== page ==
Feds perpetrated cultural genocide, TRC

by Derek Cornet

The Truth and Reconciliation Commission (TRC) came to an end last week with the release of a landmark report, which includes 94 recommendations to mend relationships between aboriginal people and all other Canadians.

Established in 2008 under the terms of the Indian Residential School Settlement Agreement, three commissioners worked to reveal the complex truth about the history and ongoing legacy of the church-run schools.

“For over a century, the central goals of Canada’s aboriginal policy were to eliminate aboriginal governments, aboriginal rights; terminate the Treaties; and through a process of assimilation, cause aboriginal peoples to cease to exist as distinct legal, social, cultural, religious and racial entities in Canada,” reads the first paragraph of the report’s summary. “The establishment and operation of residential schools were a central element to this policy, which can be best described as cultural genocide.”

Waterhen Lake First Nation member Robert Fiddler was among a group of five survivors who travelled to Ottawa for the release of the report. He had taken part in the TRC process and told his story to commissioners during a hearing. Fiddler said, during the last several years, wounds have been exposed as First Nations people are talking about residential schools like never before.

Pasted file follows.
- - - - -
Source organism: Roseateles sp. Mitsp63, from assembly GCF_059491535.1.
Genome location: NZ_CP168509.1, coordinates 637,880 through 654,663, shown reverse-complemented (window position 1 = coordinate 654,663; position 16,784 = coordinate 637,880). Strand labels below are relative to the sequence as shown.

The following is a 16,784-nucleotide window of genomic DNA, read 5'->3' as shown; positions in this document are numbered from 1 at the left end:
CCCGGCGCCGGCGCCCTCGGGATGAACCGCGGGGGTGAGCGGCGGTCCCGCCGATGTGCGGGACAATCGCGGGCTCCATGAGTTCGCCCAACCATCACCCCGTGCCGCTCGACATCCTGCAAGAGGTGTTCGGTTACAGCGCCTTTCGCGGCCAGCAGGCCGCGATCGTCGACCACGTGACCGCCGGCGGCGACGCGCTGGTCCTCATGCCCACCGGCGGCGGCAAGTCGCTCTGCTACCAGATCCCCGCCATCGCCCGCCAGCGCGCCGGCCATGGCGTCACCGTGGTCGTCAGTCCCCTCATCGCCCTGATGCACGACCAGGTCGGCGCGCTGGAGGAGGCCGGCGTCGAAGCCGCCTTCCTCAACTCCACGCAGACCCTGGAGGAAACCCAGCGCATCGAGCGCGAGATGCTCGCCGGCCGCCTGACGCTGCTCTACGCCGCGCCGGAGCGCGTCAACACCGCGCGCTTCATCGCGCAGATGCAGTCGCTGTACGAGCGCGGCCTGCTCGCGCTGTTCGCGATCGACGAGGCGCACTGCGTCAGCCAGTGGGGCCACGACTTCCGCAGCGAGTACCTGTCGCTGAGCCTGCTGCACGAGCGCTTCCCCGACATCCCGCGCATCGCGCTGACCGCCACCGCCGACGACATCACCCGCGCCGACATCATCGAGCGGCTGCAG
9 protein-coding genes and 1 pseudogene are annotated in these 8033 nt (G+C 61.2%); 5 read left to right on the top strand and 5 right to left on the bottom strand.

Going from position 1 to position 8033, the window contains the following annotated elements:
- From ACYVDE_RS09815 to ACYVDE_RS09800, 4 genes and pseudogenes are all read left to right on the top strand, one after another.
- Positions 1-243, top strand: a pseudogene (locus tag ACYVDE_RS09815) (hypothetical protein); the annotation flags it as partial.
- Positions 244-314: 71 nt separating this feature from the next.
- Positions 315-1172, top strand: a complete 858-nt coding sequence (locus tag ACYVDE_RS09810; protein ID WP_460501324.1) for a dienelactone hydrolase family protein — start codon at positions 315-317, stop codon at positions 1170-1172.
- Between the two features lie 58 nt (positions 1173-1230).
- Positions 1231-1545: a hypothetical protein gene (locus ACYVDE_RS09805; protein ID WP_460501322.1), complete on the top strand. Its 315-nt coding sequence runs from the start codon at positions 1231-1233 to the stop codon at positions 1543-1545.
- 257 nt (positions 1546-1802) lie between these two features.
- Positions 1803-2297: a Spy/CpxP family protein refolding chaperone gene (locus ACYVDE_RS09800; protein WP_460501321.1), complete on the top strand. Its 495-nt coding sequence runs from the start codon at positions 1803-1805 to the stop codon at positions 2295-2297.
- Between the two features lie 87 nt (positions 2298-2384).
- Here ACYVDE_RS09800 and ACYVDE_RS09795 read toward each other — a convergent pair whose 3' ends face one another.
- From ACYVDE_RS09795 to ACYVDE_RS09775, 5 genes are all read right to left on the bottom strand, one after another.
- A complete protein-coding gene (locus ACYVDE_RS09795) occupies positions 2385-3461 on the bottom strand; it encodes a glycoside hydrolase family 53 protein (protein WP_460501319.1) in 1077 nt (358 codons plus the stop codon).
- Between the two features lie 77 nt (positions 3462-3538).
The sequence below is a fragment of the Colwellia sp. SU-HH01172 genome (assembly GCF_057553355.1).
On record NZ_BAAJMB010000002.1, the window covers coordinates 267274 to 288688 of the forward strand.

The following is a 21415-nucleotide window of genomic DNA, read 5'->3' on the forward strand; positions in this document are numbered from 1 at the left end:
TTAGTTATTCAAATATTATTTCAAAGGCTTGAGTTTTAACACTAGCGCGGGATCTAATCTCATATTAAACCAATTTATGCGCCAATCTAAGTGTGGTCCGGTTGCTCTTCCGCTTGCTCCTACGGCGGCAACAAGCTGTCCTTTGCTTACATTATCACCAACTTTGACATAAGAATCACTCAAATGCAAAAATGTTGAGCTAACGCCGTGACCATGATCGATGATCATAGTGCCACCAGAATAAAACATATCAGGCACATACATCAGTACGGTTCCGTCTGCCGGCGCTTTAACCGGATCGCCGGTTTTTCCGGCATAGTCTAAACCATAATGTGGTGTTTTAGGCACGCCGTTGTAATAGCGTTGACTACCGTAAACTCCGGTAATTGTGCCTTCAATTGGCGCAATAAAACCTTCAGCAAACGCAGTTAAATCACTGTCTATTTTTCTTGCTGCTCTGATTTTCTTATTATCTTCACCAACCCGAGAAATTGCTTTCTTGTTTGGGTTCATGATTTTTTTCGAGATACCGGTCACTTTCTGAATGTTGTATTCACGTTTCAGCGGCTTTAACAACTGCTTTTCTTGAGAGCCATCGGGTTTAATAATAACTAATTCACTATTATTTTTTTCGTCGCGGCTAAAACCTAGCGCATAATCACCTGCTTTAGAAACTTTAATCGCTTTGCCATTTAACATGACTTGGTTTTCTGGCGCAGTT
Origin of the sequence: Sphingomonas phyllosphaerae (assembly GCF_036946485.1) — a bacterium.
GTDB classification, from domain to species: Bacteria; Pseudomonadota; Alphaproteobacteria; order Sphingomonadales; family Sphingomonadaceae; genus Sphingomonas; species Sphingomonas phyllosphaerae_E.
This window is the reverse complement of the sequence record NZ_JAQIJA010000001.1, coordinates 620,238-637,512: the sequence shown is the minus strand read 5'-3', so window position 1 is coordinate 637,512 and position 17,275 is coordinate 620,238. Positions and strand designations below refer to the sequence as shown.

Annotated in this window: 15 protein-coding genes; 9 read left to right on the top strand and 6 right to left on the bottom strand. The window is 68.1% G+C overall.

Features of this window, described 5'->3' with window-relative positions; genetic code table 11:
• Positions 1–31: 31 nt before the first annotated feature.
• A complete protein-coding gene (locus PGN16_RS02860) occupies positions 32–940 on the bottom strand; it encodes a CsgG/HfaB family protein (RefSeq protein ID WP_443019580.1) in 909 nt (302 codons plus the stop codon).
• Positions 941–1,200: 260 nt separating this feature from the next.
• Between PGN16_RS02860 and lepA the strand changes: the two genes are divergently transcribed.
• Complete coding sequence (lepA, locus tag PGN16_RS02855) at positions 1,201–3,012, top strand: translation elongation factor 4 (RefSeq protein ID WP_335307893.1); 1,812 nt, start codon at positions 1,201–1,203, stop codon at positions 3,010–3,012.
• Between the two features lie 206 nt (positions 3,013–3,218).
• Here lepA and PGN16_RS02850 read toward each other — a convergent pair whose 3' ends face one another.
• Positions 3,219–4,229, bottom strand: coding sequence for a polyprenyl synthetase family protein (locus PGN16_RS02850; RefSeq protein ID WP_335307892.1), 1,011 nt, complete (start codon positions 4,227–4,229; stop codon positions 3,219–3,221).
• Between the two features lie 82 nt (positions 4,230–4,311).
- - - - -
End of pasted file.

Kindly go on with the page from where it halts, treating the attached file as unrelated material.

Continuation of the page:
“I saw the emotional, physical and sexual abuse happen,” he remarked. “Before I went to residential school, I felt free and happy. I was in a safe atmosphere. After I went, there were changes instilled within me.”

The residential school program operated from 1883-1996 and 150,000 First Nations, Métis and Inuit children were involved. About 6,000 of those children died at the schools while there are close to 80,000 still alive today. TRC chair Justice Murray Sinclair told the media, students who attended these schools had the same chance of survival as a Canadian soldier deployed during the Second World War.

Among the report’s recommendations are the creation of a public inquiry into missing and murdered aboriginal women and girls, a commitment to eliminate the over-representation of aboriginal people in custody and in trouble with the law, the creation and funding for new aboriginal education legislation and the acknowledgement the current state of aboriginal health is a direct result of previous government policies.

It also calls for a statutory holiday to honour survivors and their families, funding for memorials, community events and museums and the creation of a National Centre for Truth and Reconciliation.

Meadow Lake Tribal Council chief Eric Sylvestre said the TRC did its due diligence and has recognized a number of recommendations. He hopes the federal government acts upon them, particularly in the area of education.

“The prime minister, on behalf of all Canadian people, has made an apology, but the recommendations are calling for more than a statement,” Sylvestre said.

MLTC is planning an event for survivors in Beauval this August.

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